when photosynthesis is not possible. These seeds are more
likely to germinate in dark conditions.
12. Germination Factors
 Oxygen is a third factor
 Cellular respiration is necessary for plants
to grow; oxygen is necessary to complete
 Oxygen removes metabolic waste from the cell
 Without oxygen, waste is not removed and the
cellular metabolism is slowed.
 If oxygen supply is limited during
germination, emergence may not occur due
to inhibited growth.
13. Germination Factors
 A favorable temperature is necessary to allow
for plant growth
 Temperature not only affects the germination
percentage but also the rate of germination
 For every species of seed, there is an optimal
soil temperature for germination
 At that temperature, the maximum number of
seeds will germinate and in less time than at any
other temperature.
 Many seeds germinate best around room temp.
14. The Process of Germination
 Germination is a complex process
 A pre-formed plant (embryo) inside of
the seed coat must turn the endosperm
(starch) into sugar
 This sugar powers cell division (mitosis);
the addition of cells will cause the
embryonic roots, leaves, and stems to
grow, expand, and develop.
15.  During germination, the radicle (embryonic root)
emerges due to mitosis fueled by the breakdown
of starch into sugar
 Under warm conditions, this process will take 4-5 days
 Under cool conditions, this process takes longer
 Initially the radicle grows in what direction the kernel tip
is pointing.
 Later, smaller roots will emerge from the radicle at
varying angles
 These roots will absorb the nutrients necessary for
growth and development when the endosperm is
completely consumed.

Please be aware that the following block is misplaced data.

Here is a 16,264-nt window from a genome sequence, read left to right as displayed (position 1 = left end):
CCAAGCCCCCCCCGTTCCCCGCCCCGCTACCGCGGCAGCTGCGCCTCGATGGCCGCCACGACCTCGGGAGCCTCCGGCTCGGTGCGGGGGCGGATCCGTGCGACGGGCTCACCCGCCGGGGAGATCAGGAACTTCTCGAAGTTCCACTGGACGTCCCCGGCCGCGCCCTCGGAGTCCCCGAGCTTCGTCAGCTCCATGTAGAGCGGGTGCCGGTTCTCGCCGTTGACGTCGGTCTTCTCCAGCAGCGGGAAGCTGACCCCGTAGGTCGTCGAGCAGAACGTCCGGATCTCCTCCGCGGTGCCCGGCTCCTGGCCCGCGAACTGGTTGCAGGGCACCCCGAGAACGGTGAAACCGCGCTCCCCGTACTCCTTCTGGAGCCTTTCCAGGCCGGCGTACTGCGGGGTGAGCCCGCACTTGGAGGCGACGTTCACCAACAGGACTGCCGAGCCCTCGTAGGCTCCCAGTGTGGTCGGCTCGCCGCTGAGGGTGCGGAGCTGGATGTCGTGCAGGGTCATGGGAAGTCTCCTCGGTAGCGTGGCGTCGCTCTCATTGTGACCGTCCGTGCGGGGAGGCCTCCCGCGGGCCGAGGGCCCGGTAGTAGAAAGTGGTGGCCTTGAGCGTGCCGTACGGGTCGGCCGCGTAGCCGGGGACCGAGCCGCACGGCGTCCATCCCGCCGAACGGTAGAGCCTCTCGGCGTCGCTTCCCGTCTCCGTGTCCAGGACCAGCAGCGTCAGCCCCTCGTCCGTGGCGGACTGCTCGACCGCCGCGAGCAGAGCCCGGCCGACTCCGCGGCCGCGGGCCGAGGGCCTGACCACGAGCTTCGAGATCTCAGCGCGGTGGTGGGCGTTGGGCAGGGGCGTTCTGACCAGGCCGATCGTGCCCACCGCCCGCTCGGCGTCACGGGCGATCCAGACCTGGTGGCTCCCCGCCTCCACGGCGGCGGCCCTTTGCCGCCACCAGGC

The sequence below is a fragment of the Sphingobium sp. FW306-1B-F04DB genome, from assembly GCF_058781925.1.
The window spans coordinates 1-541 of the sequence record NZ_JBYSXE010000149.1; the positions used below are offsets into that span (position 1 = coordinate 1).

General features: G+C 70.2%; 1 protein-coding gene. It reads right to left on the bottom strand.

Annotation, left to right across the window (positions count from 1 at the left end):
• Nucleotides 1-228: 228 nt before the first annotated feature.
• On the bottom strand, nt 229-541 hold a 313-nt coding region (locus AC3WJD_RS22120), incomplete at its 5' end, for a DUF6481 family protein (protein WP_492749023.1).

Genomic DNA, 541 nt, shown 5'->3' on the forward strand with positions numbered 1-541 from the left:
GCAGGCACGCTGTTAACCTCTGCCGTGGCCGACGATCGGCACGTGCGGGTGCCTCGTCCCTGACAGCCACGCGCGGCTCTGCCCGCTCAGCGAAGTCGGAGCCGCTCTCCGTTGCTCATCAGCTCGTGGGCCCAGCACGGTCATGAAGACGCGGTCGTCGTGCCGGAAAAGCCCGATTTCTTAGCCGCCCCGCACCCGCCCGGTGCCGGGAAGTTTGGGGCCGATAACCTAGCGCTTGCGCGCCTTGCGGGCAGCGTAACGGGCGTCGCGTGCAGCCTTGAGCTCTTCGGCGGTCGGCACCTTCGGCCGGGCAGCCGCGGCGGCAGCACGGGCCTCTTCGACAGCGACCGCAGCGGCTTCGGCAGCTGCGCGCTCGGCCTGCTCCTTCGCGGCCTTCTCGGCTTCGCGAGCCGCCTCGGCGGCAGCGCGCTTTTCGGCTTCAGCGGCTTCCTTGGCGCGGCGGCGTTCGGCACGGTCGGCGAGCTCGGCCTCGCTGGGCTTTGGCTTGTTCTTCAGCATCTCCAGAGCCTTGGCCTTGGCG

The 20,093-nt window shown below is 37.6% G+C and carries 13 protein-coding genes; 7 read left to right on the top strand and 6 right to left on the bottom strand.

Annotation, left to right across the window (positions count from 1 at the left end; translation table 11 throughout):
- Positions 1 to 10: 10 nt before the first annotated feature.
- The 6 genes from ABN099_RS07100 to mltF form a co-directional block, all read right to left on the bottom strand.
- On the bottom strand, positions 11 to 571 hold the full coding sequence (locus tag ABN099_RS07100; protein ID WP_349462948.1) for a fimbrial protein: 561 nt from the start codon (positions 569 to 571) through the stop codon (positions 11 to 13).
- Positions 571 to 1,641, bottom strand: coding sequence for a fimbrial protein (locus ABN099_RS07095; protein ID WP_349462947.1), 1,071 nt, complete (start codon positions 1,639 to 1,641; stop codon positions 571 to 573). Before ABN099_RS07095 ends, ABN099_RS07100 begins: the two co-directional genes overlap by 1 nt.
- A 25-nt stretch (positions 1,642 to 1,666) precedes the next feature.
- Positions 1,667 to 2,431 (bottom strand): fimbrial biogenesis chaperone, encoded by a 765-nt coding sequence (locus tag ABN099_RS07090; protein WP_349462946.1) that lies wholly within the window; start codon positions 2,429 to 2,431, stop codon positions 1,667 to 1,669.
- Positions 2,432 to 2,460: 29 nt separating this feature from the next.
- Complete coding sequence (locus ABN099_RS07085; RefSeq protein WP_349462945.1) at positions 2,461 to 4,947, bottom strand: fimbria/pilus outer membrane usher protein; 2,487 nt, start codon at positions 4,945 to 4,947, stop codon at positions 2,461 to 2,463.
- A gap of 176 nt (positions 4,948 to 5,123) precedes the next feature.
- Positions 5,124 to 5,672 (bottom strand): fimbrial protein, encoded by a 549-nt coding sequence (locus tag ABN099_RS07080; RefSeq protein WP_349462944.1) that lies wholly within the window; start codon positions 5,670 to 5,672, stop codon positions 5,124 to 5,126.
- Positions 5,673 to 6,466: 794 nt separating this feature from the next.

17.  The coleoptile, a protective sheath covering the
shoot, pushes through the soil until it reaches light.
 Upon reaching light, the plumule emerges
 If the kernel is planted too deep, emergence will not
 The time between planting and emergence is
determined mostly by temperature; warmer temps =
reduced emergence time.
 This is only true to an extent; excessively high temps
can also increase emergence time.
 Soil compaction can increase the time to emergence
 Lack of moisture can also increase emergence time
18. Sprouting Time
 Many temperate-zoned species use
chemical inhibitors to induce dormancy in
 In fall the seeds are exposed to abscisic
acid (ABA) by the plant to prevent the
seeds from sprouting before winter
 Over winter, enzymes in the seed degrade
the abscisic acid and by spring it is gone
19.  Seeds of some species can be caused to sprout
earlier by exposure to cool or cold temperatures
 Seeds of temperate species that were exposed to
the cold will sprout earlier in a greenhouse than
those planted directly.
 This process is called vernalization
 Vernalization is the intentional exposing of seeds to
cool conditions to increase the breakdown of chemical
inhibitors and stimulate the production of growth or
flowering enzymes.
 Many annuals are facultative – vernalization is not
necessary for development but does speed it up
20. Hot climate vernalization
 If vernalization, or exposure to cold, is
necessary or helpful for seed growth and
development, how does vernalization
work in warmer climates?
21. Phenolic Compounds
 Desert plants typically have long dry
seasons and short wet seasons
 When the rains come, phenolic
compounds are leached from seeds
 Phenolic compounds inhibit growth and
development in the seed
 Because they are water soluble, phenolic
compounds are washed out of the seed
when growth is most likely – after a rain.